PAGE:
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PEDAR: Executive Summary Teaching With Technology: Use of Telecommunications Technology by Postsecondary Instructional Faculty and Staff
Introduction
Access to the Internet, Quality of Computing Resources, and Use of Telecommunications Technologies
Access to the Internet
Quality of Computing Resources
Use of Telecommunications Technologies
Relationship of Internet Access and Quality of Computing Resources to Instructional Use of Technology
Teaching and Technology Use
Workload and Technology Use
Hours Worked
Work Activities
Classroom Contact Hours and Office Hours
Conclusion
Research Methodology
References
Full Report (PDF)
Executive Summary (PDF)
Access to the Internet, Quality of Computing Resources, and Use of Telecommunications Technology - Use of Telecommunications Technology


Although access to the Internet was widespread for postsecondary instructional faculty and staff in fall 1998, the use of e-mail to communicate with students in classes was relatively lower both for full-time faculty (69 percent) and for part-time faculty (46 percent). The use of course-specific websites for classes was also lower—40 percent for full-time faculty and 34 percent for part-time faculty. Overall, full-time faculty were more likely than their part-time counterparts to use e-mail and course-specific websites. The use of e-mail and course-specific websites also varied by type of institution: overall, faculty at 4-year doctoral institutions were more likely than those at 4-year nondoctoral and 2-year institutions to use e-mail to communicate with students and were also more likely to use course-specific websites.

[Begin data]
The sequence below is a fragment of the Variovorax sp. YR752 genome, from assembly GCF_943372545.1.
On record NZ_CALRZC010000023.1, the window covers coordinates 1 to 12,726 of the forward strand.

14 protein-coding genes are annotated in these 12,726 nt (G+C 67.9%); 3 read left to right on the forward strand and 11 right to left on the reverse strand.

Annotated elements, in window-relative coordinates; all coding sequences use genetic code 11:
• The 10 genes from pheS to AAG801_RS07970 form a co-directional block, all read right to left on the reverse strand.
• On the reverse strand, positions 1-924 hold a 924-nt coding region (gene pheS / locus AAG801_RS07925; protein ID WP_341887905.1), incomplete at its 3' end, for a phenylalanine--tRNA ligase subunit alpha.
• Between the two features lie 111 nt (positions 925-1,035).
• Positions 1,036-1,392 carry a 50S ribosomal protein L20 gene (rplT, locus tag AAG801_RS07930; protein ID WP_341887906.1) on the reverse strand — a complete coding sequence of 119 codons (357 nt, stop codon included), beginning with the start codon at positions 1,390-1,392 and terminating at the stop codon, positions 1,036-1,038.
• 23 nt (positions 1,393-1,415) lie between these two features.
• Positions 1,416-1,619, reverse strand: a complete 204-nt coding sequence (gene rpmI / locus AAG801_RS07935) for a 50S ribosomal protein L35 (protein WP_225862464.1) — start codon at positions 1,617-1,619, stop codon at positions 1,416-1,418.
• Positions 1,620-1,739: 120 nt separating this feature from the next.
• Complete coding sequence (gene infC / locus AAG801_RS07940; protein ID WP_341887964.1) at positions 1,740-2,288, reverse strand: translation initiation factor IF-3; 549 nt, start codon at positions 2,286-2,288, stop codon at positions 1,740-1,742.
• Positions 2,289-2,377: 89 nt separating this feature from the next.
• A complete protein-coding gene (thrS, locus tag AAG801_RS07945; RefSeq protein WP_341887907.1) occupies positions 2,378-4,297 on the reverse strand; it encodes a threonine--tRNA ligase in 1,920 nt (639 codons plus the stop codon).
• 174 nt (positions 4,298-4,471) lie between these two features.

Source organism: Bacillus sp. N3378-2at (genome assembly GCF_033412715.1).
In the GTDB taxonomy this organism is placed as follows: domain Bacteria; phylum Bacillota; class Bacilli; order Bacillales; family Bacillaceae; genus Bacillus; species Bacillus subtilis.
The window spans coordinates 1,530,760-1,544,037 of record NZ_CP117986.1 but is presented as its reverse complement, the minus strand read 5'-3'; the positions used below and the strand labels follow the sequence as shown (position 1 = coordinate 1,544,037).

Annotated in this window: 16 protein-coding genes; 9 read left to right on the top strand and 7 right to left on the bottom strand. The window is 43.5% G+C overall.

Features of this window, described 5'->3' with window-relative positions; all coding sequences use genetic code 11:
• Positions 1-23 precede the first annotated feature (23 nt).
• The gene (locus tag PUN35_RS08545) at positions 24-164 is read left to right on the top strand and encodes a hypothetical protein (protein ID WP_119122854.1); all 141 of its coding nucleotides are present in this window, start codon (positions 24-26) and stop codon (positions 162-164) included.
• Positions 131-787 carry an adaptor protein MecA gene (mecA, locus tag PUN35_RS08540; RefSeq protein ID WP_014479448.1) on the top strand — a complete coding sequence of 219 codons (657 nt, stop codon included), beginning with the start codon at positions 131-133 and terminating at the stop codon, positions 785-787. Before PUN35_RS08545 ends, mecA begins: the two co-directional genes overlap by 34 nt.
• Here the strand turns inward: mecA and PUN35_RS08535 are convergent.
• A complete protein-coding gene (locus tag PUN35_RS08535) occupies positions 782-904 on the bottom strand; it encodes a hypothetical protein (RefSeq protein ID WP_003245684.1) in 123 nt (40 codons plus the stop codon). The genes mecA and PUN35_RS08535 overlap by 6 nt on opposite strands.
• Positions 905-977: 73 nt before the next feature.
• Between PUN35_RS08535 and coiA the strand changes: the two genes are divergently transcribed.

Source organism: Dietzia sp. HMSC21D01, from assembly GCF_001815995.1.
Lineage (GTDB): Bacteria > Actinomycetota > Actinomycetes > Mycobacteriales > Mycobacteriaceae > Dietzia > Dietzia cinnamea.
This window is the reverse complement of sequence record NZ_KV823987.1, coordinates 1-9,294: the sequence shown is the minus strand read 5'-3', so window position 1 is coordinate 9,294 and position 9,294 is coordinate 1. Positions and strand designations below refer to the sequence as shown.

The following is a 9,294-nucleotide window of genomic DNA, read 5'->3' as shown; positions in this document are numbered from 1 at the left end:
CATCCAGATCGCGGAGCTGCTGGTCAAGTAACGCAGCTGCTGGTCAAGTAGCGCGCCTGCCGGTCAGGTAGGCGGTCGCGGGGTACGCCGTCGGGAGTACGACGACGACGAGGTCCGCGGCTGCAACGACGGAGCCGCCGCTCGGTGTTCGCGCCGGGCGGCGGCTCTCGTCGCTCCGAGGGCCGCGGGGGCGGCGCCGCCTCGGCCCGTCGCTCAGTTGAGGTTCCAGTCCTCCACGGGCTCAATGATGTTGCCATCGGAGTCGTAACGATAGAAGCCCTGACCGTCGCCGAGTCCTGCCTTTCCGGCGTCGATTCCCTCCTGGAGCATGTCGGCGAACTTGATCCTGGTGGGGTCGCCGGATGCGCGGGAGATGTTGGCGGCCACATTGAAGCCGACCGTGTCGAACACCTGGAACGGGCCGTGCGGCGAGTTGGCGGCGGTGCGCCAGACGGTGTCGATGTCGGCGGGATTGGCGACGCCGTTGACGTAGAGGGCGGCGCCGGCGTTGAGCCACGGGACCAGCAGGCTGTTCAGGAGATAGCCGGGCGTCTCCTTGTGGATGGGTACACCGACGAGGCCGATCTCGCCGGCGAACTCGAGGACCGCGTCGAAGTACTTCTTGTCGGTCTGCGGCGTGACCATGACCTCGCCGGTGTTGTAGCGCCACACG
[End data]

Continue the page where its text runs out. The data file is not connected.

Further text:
Instructional faculty and staff’s use of e-mail to communicate with students in their classes was related to the level of students taught as well as to the age and principal field of teaching of faculty and staff. For example, as the age of full- and part-time instructional faculty and staff increased, their use of e-mail decreased. On average, faculty who taught both undergraduate and graduate students were more likely to use e-mail to communicate with students in their classes (81 percent of full-time and 65 percent of part-time faculty), compared with those who taught only undergraduates (66 percent of full-time and 44 percent of part-time faculty). Principal field of teaching also made a difference. For example, 82 percent of full-time and 65 percent of part-time engineering/computer science faculty used e-mail to communicate with students, while about one-half of full-time and 30 percent of part-time health sciences faculty used e-mail to communicate with students.


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National Center for Education Statistics - http://nces.ed.gov
U.S. Department of Education